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The Senate Commerce Committee is pushing Facebook and Cambridge Analytica to answer questions about their dealings with one another, following controversy over data the firm allegedly took from 50 million Facebook accounts.
“We appreciate that Facebook has recently taken steps to address this situation. Nevertheless, the possibility that Facebook has either not been transparent with consumers or has not been able to verify that third-party app developers are transparent with consumers is troubling,” Commerce Committee Chairman Sen. John Thune (R-S.D.), wrote in a joint letter with Sens. Roger Wicker (R-Miss.) and Jerry Moran (R-Kan.), who chair Commerce subcommittees.
The letter comes after Facebook announced it would suspend Cambridge Analytica from its platform.
The three pressed Facebook CEO Mark Zuckerberg to provide more answers on the types of information that Cambridge Analytica was able to acquire from it, if the company is aware of other similar abuses of its platform and if it will notify any of the 50 million users whose data was taken by the British firm.
The lawmakers asked if it agreed with Facebook’s characterization of its actions in a separate letter to Strategic Communication Laboratories (SCL) — the British parent company of Cambridge Analytica.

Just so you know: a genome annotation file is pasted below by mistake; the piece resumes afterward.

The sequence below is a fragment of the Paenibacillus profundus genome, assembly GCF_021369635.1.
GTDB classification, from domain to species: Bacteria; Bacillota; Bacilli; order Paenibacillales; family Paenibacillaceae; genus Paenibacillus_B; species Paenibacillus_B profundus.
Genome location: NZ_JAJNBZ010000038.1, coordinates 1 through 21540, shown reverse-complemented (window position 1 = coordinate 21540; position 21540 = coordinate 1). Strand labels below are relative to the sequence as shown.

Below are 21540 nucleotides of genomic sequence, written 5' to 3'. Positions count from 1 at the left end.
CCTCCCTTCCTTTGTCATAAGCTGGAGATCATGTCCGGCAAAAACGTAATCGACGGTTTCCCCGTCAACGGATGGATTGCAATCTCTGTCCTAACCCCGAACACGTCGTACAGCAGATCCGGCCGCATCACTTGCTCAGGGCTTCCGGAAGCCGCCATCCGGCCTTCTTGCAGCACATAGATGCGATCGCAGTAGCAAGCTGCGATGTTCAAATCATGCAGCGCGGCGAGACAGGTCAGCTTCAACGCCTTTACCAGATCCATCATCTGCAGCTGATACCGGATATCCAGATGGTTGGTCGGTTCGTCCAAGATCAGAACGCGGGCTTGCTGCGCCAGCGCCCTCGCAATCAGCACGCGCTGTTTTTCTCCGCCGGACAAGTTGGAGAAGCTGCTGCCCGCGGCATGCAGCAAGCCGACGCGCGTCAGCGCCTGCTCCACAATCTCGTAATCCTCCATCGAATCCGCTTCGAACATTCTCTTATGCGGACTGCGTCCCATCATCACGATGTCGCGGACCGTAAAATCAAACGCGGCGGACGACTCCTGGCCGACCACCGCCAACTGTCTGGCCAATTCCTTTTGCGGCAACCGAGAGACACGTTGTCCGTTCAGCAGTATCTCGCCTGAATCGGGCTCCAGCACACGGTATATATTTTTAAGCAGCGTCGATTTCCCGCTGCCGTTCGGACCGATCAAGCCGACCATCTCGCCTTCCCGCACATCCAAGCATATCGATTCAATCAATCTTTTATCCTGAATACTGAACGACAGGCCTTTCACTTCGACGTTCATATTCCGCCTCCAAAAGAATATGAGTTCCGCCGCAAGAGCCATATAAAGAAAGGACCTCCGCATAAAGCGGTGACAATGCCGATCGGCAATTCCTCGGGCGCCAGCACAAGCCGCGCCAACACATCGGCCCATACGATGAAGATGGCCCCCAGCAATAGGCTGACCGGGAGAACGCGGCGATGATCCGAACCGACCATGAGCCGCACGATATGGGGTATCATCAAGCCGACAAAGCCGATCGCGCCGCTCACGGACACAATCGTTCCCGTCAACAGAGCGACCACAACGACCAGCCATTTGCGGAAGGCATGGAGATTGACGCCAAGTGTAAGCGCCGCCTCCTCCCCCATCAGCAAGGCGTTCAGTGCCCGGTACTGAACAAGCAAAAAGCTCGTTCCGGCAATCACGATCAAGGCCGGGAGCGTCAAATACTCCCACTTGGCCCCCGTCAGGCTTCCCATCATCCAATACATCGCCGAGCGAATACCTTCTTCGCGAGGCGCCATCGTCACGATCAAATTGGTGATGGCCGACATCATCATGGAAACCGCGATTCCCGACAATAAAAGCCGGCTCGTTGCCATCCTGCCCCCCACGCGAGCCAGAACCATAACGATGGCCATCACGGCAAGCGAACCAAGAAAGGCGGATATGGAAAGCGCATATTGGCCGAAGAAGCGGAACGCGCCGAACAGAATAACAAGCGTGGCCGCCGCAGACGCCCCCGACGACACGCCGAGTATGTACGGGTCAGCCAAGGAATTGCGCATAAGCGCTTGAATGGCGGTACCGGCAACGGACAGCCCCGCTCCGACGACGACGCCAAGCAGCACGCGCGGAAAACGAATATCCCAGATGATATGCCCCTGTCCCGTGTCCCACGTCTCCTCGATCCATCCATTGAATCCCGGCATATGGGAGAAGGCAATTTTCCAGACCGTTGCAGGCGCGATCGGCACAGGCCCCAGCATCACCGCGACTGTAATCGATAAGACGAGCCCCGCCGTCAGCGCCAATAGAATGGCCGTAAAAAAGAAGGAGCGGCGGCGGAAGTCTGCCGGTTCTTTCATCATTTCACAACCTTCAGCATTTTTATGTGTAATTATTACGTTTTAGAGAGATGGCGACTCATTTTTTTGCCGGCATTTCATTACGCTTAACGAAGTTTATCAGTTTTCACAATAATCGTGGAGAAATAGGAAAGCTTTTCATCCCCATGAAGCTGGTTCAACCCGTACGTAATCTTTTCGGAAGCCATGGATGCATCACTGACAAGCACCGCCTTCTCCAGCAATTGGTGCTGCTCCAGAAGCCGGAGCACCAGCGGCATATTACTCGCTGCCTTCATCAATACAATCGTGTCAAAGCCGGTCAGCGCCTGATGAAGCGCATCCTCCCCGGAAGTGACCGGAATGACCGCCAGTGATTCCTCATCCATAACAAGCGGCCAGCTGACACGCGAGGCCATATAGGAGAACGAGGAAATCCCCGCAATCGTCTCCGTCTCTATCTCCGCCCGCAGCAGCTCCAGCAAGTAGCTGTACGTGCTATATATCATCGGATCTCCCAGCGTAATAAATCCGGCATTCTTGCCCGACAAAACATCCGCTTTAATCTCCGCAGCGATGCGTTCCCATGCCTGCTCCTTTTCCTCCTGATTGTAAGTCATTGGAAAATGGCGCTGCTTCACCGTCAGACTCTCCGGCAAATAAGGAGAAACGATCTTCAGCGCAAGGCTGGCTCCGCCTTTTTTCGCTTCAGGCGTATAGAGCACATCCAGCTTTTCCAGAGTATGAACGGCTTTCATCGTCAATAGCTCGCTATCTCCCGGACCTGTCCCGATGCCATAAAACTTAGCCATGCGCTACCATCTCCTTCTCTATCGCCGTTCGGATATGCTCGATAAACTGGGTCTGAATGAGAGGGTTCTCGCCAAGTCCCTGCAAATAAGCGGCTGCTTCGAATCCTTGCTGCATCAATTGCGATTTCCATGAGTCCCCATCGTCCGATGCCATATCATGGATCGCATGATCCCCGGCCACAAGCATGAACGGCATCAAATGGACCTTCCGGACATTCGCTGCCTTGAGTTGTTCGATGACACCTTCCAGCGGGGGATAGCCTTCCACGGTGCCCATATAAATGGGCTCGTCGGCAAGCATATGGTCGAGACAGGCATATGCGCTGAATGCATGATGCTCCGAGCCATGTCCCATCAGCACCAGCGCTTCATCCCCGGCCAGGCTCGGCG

Cambridge Analytica has challenged Facebook’s assertion on the data. In a statement, it said that it had not "knowingly breached any of Facebook's terms of service and also provided a signed statement to confirm that all Facebook data and their derivatives had been deleted."
The lawmakers also questioned if SCL has shared the Facebook data it obtained with other companies.
Observers have questioned what Cambridge Analytica did with the data, specifically focusing on if it was distributed to either the Trump campaign or Russia. The firm has denied giving the Facebook data to both entities.
Commerce leadership are latest lawmakers to weigh in on the issue. A bevy of legislators, including Sens. Ed Markey (D-Mass.), Amy Klobuchar(D-Minn.) and John Kennedy (R-La.), have also pressed the companies on the matter.
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